In response to recent research that shows young athletes with repeated brain injuries are more at risk for future neurological problems, the Illinois Athletic Trainers Association (IATA) and the Chicago Institute of Neurosurgery and Neuroresearch (CINN) are offering a wallet-sized card with tips for detecting and monitoring concussions. The card is available to assist parents, coaches and others who work with young athletes in identifying signs of a concussion.
Experts say concussions have grown from 300,000 incidents 10 years ago to upwards of three million cases in the U.S. last year. Even more alarming is a study by the American Academy of Neurology showing that in 100 high schools across the U.S., 41 percent of concussed athletes returned to the game too soon. Those players are at risk of "second impact syndrome", a condition where the brain swells rapidly after a person suffers a second concussion before symptoms from an earlier one have subsided.
"Those figures are unconscionable," says Dean Karahalios, MD, neurosurgeon at CINN. "While we know more about how head trauma affects an adult, there is little information about how repeated concussions impact the brains of adolescents. Until we know more, our philosophy is 'better safe than sorry'."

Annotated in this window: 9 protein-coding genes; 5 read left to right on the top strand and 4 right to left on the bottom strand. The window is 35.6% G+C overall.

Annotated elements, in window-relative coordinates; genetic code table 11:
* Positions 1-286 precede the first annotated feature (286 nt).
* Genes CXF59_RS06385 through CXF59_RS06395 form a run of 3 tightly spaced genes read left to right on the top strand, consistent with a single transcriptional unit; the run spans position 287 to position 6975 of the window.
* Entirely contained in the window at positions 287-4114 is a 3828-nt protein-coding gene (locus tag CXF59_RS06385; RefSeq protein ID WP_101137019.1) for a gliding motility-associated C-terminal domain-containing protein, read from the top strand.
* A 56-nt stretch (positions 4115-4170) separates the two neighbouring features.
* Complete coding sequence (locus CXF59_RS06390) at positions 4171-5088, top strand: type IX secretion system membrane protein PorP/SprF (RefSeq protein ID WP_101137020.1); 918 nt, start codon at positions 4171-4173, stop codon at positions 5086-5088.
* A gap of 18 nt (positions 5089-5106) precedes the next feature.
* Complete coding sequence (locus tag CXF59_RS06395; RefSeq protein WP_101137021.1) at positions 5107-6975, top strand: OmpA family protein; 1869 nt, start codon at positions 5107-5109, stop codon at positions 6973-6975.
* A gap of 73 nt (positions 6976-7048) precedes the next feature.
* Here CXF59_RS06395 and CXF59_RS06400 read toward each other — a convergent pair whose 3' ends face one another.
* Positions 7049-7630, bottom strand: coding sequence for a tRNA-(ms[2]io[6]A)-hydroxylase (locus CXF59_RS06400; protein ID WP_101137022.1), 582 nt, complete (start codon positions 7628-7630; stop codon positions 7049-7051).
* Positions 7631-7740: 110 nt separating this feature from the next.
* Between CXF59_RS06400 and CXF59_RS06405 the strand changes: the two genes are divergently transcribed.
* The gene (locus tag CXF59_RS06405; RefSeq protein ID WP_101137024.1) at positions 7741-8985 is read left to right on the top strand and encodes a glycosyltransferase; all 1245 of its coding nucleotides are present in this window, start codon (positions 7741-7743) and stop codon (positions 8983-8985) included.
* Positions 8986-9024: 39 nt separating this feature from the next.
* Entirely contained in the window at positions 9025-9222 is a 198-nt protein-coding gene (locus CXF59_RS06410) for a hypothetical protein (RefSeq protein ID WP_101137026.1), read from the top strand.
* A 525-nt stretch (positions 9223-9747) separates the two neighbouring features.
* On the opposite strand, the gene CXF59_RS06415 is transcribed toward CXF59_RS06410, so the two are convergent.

"When there is a suspected concussion we suggest benching the player for the day. A properly conducted medical evaluation should be obtained and then the athlete should be monitored carefully for at least 72 hours," says IATA President Mike Sullivan. "Often times the symptoms will show up much later, so it is up to family members, coaches and teachers to know the signs of concussion and be on the lookout."
The "Ahead of the Game" card features warning signs that the coach or parent may observe and symptoms the athlete may report following a concussion. The card includes a mental status test the coach or parent can initiate with the concussed athlete. .
If not treated quickly, athletes may experience post-concussion syndrome, resulting in:
- Chronic memory loss
- Increased fatigue
- Chronic headaches
- Permanent brain damage
The faster a concussion is recognized and treated, the better chance a student-athlete has to make a full and expedient recovery without suffering the long-term side effects.
Chicago Institute of Neurosurgery and Neuroresearch